I was stuck in traffic and looked left. This mural artist was working diligently on her creation. She had scaffolding covering the entire wall of the building, and today she was working on one specific area. Fortunately for me it was a long stoplight and I was able to observe her in action. The way she moved, the way she interacted with the wall and the paint, the way she navigated through the labyrinth of the scaffolding…then the light changed. I have not been back to that intersection since, and have it on my to do list to drive back that way and check her progress.
As I drove to my destination I thought about the scale and perspective she had to exercise when working on a huge wall. I was in awe and had trouble thinking about HOW she did what she did. How does she maintain perspective? How does she manage consistency across the piece, the colors, the style? And how does she ‘step back’ and take a look at the entire piece when the scaffolding is in the way? As I drove I realized she had an entirely different perspective on her art than someone like me who works in a smaller format. Seeing her work made me think about the perspective I live with, and what her perspective must be like.
My drive was a long one, so I had time to think. I extrapolated about perspective on many topics – age, race, gender, creativity, family, home, and even success. I thought about the different people I know and how they might think about these topics. How does my friend, my family, my colleague, my community define success or creativity, or how do they value home? How do they measure success and know when they have arrived? And how do they react when someone else has a different, bigger or smaller perspective than their own? Seeing this artist work in such a big format, a larger space than I have ever imagined made me think big, bigger, and on a more grand scale than I had before. It doesn’t make me want to do murals; it provides me a glimpse into someone else’s perspective and puts my own world into a smaller box. It challenges me to see things differently, and reminds me to check my own assumptions at the door. I often jump into my own world too quickly when the rest of the world sees things on a wider scale, a grander scale, and my tiny spec doesn’t rattle anything other than my own cage.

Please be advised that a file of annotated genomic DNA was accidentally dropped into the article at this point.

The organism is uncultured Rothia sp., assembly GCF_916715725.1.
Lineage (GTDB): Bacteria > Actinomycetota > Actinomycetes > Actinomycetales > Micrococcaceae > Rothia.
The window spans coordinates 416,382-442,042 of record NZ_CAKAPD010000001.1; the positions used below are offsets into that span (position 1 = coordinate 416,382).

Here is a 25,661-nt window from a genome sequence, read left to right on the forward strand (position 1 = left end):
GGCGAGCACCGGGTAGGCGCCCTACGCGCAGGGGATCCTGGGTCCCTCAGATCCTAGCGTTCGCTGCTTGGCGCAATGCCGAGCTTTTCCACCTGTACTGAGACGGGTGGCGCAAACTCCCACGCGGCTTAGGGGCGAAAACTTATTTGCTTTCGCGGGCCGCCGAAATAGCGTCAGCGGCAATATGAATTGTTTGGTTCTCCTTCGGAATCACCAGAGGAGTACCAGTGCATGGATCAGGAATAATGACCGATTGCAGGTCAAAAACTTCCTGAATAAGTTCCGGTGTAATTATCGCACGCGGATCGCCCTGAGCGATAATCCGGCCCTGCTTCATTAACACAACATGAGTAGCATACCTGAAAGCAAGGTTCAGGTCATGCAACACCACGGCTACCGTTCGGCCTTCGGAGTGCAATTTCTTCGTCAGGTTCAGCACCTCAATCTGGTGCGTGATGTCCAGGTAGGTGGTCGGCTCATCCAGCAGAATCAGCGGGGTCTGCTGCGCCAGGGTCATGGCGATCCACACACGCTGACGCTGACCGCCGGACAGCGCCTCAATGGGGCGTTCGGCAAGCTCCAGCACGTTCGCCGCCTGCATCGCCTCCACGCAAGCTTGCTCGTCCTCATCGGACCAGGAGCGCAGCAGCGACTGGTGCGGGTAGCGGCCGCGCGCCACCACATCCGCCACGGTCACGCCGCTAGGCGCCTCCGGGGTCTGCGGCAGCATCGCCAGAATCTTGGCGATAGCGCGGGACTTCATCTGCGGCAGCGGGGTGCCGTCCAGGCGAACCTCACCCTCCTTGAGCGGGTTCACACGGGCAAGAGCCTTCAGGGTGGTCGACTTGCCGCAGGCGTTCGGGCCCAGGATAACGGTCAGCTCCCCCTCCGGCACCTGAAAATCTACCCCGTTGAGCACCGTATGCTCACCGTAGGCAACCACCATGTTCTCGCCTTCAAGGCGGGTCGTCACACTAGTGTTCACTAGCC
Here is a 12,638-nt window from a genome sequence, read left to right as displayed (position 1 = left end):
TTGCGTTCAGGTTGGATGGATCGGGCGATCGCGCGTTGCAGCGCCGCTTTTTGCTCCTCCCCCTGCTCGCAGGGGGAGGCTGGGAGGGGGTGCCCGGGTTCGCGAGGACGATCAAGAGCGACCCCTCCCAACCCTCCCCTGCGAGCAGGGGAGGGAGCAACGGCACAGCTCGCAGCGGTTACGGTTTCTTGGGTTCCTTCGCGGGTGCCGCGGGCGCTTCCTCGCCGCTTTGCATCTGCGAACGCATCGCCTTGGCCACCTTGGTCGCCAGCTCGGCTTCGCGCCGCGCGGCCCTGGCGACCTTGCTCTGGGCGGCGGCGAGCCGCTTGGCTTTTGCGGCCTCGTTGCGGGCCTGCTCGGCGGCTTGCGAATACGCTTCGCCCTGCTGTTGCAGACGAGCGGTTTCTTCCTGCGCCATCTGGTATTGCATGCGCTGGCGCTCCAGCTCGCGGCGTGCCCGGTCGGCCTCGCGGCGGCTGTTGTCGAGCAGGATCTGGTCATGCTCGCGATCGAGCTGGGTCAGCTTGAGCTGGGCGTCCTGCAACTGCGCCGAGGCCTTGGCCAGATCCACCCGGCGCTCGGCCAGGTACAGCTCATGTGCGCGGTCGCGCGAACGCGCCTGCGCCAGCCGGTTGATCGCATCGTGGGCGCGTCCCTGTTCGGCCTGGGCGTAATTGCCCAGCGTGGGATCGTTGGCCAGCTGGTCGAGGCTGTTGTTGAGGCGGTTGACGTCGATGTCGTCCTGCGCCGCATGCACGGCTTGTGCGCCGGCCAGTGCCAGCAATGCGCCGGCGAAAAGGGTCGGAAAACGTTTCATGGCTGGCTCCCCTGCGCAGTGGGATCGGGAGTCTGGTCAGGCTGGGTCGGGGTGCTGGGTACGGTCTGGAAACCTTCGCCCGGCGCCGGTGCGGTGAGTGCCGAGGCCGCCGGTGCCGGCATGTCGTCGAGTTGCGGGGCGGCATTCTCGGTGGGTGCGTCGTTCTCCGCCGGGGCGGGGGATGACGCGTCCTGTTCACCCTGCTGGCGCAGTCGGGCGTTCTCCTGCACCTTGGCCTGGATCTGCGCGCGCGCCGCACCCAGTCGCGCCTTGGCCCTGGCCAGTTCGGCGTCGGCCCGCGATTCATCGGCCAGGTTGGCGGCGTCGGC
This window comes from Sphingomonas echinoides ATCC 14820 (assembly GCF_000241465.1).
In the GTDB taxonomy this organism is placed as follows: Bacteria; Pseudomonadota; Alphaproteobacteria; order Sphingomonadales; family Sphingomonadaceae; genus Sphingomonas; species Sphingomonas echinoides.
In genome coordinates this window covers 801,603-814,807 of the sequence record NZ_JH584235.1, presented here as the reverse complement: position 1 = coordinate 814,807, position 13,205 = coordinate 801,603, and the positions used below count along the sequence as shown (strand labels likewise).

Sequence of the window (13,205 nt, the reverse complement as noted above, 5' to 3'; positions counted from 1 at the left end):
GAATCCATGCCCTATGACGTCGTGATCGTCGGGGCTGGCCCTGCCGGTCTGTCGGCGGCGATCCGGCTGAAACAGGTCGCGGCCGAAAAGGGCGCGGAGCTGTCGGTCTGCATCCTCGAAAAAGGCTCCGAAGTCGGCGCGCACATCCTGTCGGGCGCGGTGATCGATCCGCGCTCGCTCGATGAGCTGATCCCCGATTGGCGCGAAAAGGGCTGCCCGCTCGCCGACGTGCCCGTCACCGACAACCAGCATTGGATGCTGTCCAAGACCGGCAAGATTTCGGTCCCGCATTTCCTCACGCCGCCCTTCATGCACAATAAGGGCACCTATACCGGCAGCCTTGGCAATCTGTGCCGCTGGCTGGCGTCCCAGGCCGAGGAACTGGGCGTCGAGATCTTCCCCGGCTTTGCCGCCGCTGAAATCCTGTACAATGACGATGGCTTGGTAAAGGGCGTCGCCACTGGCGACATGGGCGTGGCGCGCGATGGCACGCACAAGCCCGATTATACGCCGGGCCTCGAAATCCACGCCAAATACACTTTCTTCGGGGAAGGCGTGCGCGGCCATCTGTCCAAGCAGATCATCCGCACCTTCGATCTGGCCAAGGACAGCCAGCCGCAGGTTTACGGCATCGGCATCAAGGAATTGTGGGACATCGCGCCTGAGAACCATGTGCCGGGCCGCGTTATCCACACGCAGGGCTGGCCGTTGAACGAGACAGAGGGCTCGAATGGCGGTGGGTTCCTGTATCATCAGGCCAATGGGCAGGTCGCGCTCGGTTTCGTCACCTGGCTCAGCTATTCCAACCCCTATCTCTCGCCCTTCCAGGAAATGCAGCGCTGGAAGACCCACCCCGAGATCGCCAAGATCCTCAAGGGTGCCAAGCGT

This mural artist also reminded me to look beyond the scaffolding I have erected in my own life. The barriers I have created and the way those barriers impact my ability to be myself, perform the way I want, live my own definition of success. She reminded me to step out of the walls and barriers of my own invention and look at the big picture. I look forward to seeing her final work of art and enjoy the fruits of her labors. She serves as an example to me of someone thinking really big…and if she can do it, I can do it too.